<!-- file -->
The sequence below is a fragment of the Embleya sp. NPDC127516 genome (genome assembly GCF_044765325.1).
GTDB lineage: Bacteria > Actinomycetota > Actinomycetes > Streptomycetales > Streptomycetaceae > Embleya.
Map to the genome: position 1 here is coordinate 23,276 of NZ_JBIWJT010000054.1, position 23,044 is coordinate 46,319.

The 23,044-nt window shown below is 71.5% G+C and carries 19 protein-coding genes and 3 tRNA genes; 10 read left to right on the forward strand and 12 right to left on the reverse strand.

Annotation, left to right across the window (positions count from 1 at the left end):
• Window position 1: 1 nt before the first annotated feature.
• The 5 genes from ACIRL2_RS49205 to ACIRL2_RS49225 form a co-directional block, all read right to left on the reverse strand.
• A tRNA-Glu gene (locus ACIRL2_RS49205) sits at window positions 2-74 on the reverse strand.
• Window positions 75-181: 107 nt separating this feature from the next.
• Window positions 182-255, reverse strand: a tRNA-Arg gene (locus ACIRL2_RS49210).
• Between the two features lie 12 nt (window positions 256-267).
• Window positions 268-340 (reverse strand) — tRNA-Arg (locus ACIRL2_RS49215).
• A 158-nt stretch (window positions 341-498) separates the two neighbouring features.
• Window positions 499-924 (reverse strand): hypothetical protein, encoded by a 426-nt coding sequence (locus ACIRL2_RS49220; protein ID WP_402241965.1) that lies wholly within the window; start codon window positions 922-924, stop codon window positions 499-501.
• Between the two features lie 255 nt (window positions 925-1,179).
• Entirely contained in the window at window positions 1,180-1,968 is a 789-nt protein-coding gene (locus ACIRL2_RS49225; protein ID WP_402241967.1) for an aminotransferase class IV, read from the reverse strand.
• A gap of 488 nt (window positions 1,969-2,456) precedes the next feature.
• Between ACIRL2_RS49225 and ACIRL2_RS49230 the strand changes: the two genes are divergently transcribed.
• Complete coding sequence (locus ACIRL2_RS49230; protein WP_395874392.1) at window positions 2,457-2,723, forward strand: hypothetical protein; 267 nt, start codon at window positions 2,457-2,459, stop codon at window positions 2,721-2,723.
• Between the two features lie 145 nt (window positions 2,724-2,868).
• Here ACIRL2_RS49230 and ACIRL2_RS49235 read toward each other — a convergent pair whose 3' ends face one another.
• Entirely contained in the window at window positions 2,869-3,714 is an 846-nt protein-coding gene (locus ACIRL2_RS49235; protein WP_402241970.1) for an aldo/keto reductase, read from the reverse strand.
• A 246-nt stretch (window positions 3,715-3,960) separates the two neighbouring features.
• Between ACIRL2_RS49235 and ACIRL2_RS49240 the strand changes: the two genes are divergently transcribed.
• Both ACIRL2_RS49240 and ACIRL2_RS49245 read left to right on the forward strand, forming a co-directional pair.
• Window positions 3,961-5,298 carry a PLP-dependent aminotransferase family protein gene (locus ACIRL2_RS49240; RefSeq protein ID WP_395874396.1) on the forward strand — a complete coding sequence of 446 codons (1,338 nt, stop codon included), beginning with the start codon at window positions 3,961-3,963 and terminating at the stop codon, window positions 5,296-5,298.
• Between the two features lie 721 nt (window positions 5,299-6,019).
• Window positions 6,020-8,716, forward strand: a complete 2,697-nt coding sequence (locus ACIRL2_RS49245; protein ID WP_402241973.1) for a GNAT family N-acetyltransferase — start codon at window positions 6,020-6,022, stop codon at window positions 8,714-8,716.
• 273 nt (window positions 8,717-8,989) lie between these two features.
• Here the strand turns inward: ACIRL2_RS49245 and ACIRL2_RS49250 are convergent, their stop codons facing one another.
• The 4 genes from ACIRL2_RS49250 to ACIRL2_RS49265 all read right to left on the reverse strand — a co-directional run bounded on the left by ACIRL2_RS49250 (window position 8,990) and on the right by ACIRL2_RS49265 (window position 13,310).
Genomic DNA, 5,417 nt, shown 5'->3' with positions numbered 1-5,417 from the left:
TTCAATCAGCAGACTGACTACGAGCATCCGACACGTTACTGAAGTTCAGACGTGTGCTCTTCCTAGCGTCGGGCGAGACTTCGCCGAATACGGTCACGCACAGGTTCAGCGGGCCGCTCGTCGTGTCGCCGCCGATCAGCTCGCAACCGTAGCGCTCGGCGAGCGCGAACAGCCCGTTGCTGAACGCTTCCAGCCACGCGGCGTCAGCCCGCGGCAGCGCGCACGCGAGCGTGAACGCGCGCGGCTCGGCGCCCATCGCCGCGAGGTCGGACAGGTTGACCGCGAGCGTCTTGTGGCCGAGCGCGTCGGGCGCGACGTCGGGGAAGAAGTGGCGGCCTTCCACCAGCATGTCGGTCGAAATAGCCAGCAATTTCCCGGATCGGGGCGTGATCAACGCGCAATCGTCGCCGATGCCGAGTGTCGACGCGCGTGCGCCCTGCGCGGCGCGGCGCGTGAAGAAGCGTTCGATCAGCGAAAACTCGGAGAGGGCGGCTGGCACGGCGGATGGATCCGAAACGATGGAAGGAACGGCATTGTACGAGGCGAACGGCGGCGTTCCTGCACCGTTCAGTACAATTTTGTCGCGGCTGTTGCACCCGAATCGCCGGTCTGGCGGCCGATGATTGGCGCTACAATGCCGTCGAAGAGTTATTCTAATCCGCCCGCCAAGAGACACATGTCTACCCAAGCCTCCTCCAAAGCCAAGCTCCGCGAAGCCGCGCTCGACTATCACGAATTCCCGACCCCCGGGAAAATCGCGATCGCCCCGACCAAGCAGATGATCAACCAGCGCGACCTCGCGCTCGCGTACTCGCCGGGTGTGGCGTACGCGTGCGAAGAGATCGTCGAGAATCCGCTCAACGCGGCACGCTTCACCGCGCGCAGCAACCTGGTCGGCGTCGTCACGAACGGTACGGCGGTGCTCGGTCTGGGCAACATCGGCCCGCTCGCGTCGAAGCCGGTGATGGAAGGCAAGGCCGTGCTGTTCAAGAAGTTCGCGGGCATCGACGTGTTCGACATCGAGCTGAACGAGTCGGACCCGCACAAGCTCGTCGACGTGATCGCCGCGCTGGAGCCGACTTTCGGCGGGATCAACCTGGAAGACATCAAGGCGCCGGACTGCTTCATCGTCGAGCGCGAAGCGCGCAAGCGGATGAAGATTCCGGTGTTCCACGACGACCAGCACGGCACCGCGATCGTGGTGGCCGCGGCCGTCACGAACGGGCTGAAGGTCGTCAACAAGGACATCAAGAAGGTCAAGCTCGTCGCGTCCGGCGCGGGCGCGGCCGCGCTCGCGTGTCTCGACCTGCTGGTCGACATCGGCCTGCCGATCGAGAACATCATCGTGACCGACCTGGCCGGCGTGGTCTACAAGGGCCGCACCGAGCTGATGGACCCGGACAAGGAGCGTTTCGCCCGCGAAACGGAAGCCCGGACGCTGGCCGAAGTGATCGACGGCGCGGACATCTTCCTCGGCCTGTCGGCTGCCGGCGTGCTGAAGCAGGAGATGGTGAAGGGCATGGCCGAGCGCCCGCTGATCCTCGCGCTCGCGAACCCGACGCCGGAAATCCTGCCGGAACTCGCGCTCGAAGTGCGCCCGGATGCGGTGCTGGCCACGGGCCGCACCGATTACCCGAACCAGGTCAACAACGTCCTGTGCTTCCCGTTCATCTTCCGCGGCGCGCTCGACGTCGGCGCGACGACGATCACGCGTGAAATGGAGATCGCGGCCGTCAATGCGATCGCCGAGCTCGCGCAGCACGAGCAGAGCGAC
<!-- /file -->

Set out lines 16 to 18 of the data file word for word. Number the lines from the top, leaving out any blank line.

• Entirely contained in the window at window positions 1,180-1,968 is a 789-nt protein-coding gene (locus ACIRL2_RS49225; protein ID WP_402241967.1) for an aminotransferase class IV, read from the reverse strand.
• A gap of 488 nt (window positions 1,969-2,456) precedes the next feature.
• Between ACIRL2_RS49225 and ACIRL2_RS49230 the strand changes: the two genes are divergently transcribed.